What Is the Connection between Liver Failure and Kidney Failure?

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  • Written By: Erin J. Hill
  • Edited By: Bronwyn Harris
  • Last Modified Date: 24 July 2019
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The primary connection between liver failure and kidney failure is that both conditions can lead to many of the same symptoms. They may also occur together when a patient has certain conditions. The kidney and liver function in similar ways, since each organ is a filter for various regions of the body and they each act to absorb toxins from the urine, digestive tract, and blood. This makes them especially prone to illness in individuals who engage in high-risk behaviors.

Both liver failure and kidney failure are more common in those who abuse certain substances. Individuals who use alcohol, tobacco, and recreational drugs are at a much higher risk of developing these conditions than those who don't. Eating a high fat diet and living a sedentary lifestyle also increase the risk. Both liver failure and kidney failure can often be avoided by exercising regularly and eating a diet rich in fruits and vegetables.

Liver failure and kidney failure also exhibit many of the same symptoms. Urinary and digestive upset are common with both. Abdominal pain may also be present in both cases. Additional symptoms may include swelling, back pain, skin changes, itching, nausea, and changes in taste. This is due to toxic buildup in either case, since the organs are not properly able to filter wastes and chemicals from the body. Jaundice, or a noticeable yellow staining of the skin, can become apparent with either liver failure or kidney failure.


Patients may receive dialysis both either liver failure or kidney failure in order to sustain their bodily functions until the underlying cause of illness can be cured, or until an organ transplant can be performed. Since the body can survive with only one kidney, a live donor may be possible for those in need of a kidney transplant. Live donors may also a be a possibility for liver transplant recipients because a small portion of healthy liver can be transplanted into the patient. This portion will eventually grow to full size and function as a full organ, and the donor's liver will eventually replenish itself.

Liver and kidney failure can both be fatal when not treated quickly. There are various causes for both, and one condition may eventually lead to the other as toxins accumulate in the body and begin to overload the system. Once deterioration of the organs has begun, a transplant may be needed even after the initial cause is resolved.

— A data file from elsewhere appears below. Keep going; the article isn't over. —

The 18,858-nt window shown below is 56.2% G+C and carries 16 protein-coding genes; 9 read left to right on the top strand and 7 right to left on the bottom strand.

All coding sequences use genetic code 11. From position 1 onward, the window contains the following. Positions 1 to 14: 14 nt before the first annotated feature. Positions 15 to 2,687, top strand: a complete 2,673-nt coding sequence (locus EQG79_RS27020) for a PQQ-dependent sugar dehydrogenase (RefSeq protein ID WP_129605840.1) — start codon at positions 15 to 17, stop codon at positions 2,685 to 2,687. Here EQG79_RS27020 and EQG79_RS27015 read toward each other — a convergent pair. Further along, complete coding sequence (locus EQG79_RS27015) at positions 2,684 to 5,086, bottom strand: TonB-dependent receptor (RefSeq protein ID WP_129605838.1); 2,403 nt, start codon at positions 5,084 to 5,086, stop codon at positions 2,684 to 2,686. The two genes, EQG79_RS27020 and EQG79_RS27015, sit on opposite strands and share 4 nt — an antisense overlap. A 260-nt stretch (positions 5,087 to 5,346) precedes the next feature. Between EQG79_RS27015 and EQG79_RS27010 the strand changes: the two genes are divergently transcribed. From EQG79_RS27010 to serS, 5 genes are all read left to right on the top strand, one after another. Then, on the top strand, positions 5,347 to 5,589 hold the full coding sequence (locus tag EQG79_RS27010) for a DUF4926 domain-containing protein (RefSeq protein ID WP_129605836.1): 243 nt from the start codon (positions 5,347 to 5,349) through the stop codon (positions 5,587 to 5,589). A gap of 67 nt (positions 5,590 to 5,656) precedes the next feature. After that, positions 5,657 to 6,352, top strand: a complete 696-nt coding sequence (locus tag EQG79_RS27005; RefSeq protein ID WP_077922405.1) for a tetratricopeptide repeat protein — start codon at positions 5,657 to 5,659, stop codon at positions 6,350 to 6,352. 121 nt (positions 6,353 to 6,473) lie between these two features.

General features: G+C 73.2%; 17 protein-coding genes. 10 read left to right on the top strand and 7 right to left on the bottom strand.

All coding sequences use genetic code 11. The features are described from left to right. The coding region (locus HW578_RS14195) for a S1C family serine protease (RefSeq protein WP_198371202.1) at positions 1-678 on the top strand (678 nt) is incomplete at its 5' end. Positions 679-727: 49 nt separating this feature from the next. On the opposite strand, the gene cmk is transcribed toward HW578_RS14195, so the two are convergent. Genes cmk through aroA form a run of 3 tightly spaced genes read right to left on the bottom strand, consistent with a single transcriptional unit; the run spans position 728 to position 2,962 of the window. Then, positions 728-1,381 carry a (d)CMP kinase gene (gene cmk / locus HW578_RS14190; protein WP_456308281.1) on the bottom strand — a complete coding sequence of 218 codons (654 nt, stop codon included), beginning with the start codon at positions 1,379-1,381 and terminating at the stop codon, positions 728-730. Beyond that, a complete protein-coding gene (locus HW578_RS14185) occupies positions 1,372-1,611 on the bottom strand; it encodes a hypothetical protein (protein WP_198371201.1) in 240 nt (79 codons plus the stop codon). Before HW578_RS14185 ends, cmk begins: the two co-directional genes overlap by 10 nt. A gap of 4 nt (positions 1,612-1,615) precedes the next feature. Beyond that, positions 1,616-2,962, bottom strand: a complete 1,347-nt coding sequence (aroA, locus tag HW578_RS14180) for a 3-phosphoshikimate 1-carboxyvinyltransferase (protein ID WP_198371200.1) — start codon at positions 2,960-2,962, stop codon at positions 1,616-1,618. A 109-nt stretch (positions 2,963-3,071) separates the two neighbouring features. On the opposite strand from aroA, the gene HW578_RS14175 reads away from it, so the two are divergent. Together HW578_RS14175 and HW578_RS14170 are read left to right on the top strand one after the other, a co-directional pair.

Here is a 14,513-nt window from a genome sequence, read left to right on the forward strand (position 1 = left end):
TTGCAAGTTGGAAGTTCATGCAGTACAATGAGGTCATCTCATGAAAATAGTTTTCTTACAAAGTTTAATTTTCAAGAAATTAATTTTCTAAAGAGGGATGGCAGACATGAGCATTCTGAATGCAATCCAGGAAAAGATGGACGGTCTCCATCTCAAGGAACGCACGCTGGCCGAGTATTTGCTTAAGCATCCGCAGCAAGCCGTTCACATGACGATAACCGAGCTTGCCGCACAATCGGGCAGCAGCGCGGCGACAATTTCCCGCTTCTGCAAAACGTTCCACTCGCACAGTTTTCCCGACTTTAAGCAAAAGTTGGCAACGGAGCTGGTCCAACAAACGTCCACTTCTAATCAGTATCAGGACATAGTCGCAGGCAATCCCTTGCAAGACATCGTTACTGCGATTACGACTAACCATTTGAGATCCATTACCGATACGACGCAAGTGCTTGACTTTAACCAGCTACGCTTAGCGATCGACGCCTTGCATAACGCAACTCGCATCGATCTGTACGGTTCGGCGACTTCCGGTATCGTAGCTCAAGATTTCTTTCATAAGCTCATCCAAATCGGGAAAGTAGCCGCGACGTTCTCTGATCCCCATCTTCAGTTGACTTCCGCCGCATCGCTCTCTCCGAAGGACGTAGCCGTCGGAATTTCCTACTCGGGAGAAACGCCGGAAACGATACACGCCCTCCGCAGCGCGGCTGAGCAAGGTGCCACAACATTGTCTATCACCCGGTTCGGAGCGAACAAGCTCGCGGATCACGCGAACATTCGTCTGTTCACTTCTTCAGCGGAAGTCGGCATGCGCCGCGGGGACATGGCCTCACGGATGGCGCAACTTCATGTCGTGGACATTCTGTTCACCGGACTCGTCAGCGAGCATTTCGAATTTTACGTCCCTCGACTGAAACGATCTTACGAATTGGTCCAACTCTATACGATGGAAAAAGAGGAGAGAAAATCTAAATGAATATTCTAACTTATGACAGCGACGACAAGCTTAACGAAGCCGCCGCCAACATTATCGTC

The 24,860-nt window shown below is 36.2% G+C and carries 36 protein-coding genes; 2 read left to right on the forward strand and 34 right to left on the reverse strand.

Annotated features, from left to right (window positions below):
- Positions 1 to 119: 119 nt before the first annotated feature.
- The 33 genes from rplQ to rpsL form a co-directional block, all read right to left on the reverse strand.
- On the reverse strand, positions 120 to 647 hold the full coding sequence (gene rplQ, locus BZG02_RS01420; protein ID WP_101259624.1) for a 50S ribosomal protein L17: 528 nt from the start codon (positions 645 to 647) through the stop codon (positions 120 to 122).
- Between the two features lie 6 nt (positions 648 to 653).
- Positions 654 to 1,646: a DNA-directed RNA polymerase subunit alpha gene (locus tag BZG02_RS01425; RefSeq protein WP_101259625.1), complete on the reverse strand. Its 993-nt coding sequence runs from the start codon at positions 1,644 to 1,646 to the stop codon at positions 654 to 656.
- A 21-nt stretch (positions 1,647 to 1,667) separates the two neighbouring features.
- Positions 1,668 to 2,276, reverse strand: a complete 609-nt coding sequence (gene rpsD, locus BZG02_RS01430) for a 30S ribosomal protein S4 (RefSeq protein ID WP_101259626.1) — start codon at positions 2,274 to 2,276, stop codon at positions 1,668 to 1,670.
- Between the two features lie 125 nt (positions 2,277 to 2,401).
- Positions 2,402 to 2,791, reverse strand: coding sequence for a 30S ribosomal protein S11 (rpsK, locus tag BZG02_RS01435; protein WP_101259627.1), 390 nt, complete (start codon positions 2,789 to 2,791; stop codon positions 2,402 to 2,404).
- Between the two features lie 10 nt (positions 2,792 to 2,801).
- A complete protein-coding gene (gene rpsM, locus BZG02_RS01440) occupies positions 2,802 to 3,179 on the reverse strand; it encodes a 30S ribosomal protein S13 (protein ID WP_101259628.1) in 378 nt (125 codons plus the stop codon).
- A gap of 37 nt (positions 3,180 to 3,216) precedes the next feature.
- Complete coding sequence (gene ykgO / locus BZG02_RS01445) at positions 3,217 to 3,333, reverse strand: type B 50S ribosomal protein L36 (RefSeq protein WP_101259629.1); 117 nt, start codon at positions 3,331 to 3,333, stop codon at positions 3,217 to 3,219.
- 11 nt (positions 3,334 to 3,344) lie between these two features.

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Post 4

I have liver inflammation and hyperactive urination. I only found out when the nurse asked if the doctor had requested a second liver and kidney function test. I didn't know they had done the first one. I thought I was only being tested for diabetes (I have Type 2).

When this second test came in, the result was inflammation of the liver. So I'm trying to get an appointment to see the doctor to find out first, why was I not told in the first place, and what are they going to do about it/or what should I do? I don't drink or take drugs. I just hate being left in limbo, especially when it concerns my body.

Post 3

@KoiwiGal - I don't think most people who make jokes about that mean to really comment on what it's like to have kidney or liver failure. I don't think real alcoholics make that kind of joke. It's the sort of thing that's funny because everyone knows how serious it actually is.

If anything, I think that kind of humor can reinforce safe behavior because if people are laughing at it, it's because they know it's wrong.

I think the reasons for kidney failure are usually disease, like heart conditions or diabetes. Occasionally an overdose of drugs can cause failure as well.

With liver failure it's more often alcohol or hepatitis.

Post 2

@umbra21 - So many people make jokes about their liver and kidneys when they are drinking heavily, but I don't think it's particularly funny. I've had a sister go through kidney failure and it was the worst experience of my life, let alone hers.

It was a congenital thing, not because she had been mistreating her body, but no one in the close family was a match and she needed a transplant badly. She was extremely limited in what she could eat or drink and was confined to a hospital room most of the time.

Finally we found out a cousin was a match and was, thank God, willing to go through a transplant.

But kidney failure can mean death and so can liver failure. They aren't jokes.

Post 1

I know in medical shows when someone has kidney failure the symptom showing it is usually brown urine, while jaundice is used for liver failure.

I'm not sure how likely it is that those are reliable (although jaundice is mentioned in the article) although the doctors in the shows always seem to know at a glance what the problem is!

I had a friend who was close to liver failure and didn't know it. He had been drinking a lot with his friends and had been feeling tired, but he thought it was just the hangovers.

When he went in for a checkup the doctor said his liver was down to only 30% functionality. So, don't expect to always have obvious symptoms, at least until you get to a point of no return.

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